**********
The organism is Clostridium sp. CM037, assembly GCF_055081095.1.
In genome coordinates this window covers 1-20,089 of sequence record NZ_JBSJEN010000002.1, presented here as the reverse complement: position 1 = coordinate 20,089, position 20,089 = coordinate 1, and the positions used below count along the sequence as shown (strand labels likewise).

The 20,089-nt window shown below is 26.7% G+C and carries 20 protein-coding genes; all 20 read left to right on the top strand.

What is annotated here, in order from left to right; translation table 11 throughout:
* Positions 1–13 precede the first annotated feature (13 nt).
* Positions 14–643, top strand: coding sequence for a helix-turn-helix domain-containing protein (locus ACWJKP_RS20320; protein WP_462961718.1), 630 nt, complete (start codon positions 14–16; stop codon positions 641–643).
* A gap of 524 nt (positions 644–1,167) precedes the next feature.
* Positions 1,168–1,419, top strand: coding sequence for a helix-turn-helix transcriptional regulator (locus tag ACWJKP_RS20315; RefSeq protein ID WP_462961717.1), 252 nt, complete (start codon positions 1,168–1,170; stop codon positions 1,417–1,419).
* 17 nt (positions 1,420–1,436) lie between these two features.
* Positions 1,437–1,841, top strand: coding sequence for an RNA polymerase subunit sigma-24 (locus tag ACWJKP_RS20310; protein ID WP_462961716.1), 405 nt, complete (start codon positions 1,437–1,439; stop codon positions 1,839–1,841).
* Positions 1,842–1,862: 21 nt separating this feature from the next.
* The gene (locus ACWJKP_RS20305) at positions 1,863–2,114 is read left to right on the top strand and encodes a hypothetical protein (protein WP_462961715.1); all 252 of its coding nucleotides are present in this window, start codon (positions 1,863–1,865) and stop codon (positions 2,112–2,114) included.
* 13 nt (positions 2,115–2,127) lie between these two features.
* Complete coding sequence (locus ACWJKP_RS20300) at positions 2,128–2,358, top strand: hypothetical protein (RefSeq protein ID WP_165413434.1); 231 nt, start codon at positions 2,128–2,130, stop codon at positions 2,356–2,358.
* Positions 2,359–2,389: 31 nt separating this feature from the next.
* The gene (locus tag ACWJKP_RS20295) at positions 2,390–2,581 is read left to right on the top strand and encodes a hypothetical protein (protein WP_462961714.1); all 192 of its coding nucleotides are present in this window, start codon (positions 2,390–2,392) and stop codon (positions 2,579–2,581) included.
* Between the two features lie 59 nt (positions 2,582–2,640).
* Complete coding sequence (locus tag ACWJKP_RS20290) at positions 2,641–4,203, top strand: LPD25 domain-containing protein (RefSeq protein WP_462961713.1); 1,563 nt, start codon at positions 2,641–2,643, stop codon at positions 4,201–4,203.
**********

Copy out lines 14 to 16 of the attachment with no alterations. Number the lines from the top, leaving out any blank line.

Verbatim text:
* Complete coding sequence (locus ACWJKP_RS20300) at positions 2,128–2,358, top strand: hypothetical protein (RefSeq protein ID WP_165413434.1); 231 nt, start codon at positions 2,128–2,130, stop codon at positions 2,356–2,358.
* Positions 2,359–2,389: 31 nt separating this feature from the next.
* The gene (locus tag ACWJKP_RS20295) at positions 2,390–2,581 is read left to right on the top strand and encodes a hypothetical protein (protein WP_462961714.1); all 192 of its coding nucleotides are present in this window, start codon (positions 2,390–2,392) and stop codon (positions 2,579–2,581) included.